A judge for the US District Court for the Southern District of New York [official website] on Wednesday permanently enjoined [opinion, PDF] a US law that allows authorities to detain certain suspects indefinitely if they are found to have aided al Qaeda, the Taliban or "associated forces." Section 1021(b)(2) of the National Defense Authorization Act (NDAA) [text, PDF] affirms the authority of the president under the Authorization for Use of Military Force (AUMF) to detain indefinitely any "person who was a part of or substantially supported al Qaeda, the Taliban, or associated forces that are engaged in hostilities against the United States or its coalition partners, including any person who has committed a belligerent act or has directly supported such hostilities in aid of such enemy forces." A group of seven individuals and one organization challenged the law claiming it would stifle journalists' free speech and association rights. The government countered that the section is merely an affirmation of the AUMF and that the executive is afforded latitude in instances of national security. Judge Katherine Forrest blocked the enforcement of Section 1021 against all persons, saying the provision is "unconstitutionally overbroad" in that it "purports to encompass protected First Amendment activities." Furthermore, the government's failure to define vague and ambiguous terms of the provision constitutes a violation of the Fifth Amendment. Finally, the court noted that although the judicial branch must give due deference to the executive and legislative branches, the constitutional question raised by the executive branch's enforcement of the provision implicates the court's responsibility to address the issue.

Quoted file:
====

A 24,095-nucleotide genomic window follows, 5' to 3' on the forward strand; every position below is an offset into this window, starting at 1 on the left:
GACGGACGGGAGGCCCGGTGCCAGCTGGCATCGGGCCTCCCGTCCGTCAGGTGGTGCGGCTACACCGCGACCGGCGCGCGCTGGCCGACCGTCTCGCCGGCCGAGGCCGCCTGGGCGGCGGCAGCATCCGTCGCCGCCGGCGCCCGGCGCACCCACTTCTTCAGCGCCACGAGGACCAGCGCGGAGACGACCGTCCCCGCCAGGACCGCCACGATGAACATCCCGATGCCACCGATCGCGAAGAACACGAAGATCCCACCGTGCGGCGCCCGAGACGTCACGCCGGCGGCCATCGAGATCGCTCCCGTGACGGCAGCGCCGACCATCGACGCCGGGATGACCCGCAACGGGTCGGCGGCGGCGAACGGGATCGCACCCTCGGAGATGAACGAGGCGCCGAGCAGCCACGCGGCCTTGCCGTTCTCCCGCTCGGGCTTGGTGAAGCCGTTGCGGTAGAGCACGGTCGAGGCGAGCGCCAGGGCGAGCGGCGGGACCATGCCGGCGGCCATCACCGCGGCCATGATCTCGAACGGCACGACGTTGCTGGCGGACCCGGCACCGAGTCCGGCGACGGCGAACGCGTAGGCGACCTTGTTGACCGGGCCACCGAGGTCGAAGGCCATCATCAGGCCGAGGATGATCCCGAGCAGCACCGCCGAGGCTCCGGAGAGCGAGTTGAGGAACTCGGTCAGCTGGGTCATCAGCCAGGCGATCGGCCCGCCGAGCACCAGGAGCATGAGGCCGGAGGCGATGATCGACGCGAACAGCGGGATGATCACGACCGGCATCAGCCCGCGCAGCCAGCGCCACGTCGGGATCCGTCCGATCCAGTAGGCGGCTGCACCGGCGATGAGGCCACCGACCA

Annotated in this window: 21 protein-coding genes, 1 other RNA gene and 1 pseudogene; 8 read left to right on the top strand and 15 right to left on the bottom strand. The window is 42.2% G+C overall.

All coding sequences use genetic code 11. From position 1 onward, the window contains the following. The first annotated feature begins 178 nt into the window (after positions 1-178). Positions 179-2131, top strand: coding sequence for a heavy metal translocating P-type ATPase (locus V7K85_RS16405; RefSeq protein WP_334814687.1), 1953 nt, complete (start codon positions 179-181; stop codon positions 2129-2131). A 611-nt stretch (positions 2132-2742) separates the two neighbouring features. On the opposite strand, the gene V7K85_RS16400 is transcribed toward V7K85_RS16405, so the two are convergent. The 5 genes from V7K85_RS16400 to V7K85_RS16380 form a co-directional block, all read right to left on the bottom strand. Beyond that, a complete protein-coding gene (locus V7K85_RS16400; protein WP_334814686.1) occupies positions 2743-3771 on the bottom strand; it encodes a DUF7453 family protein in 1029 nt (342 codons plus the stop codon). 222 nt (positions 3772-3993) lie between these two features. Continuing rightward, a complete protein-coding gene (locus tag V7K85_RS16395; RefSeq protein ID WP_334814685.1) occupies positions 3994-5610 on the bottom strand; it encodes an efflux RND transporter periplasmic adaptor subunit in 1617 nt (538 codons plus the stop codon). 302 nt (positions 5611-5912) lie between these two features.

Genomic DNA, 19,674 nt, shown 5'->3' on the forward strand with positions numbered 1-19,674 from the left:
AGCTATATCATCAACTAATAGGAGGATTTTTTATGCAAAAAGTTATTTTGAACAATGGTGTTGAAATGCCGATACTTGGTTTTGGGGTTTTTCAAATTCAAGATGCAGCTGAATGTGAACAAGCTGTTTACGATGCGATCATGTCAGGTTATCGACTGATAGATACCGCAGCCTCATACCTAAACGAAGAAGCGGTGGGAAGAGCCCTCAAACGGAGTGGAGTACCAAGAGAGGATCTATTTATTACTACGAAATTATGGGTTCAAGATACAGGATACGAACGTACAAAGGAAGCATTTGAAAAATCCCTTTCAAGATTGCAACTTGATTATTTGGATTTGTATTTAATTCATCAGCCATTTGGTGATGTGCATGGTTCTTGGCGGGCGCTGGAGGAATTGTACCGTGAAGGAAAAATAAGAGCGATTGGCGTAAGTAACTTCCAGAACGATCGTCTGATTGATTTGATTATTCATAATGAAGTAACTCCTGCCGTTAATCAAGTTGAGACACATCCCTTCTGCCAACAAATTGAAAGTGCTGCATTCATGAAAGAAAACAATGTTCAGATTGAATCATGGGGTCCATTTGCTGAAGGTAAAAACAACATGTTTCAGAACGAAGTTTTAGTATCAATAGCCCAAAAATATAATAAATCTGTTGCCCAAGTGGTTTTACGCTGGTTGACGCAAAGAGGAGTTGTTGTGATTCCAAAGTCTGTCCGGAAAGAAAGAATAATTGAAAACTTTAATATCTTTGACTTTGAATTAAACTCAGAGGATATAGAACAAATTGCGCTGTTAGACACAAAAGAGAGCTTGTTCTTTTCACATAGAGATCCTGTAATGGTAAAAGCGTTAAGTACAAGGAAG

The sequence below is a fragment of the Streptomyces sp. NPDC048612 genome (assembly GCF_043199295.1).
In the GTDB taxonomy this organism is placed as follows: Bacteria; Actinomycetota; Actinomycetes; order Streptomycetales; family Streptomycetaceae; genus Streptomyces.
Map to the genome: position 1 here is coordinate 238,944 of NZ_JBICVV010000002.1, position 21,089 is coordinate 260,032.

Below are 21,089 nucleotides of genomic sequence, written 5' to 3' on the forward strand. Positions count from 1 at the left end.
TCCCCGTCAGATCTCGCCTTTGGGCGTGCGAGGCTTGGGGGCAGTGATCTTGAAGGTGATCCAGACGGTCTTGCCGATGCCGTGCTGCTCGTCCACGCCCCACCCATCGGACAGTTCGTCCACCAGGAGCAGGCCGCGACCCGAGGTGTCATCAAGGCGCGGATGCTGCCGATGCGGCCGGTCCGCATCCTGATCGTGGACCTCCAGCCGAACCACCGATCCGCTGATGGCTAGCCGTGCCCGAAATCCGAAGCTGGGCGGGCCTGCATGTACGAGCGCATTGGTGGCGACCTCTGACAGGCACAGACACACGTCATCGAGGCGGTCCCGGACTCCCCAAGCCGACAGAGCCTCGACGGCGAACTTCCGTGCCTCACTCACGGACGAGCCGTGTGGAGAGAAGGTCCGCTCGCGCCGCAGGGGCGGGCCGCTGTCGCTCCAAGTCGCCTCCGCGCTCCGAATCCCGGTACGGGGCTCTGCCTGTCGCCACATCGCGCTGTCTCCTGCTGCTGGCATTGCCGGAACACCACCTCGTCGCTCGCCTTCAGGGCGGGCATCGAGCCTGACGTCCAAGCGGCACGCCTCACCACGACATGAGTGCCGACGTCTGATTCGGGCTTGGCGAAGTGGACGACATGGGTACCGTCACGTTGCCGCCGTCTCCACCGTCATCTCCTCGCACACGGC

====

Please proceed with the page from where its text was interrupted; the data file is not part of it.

Forrest issued an injunction against the law in May, and clarified in the following weeks that her injunction should be interpreted broadly [JURIST reports]. Lawyers for the government filed their appeal [JURIST report] with the US Court of Appeals for the Second Circuit [official website] in August. US President Barack Obama signed the NDAA into law [JURIST report] on December 31, 2011. Upon signing, he noted [statement], "I want to clarify that my Administration will not authorize the indefinite military detention without trial of American citizens. Indeed, I believe that doing so would break with our most important traditions and values as a Nation." Both houses of Congress reached an agreement [JURIST report] on the language of the NDAA's most controversial sections in mid-December.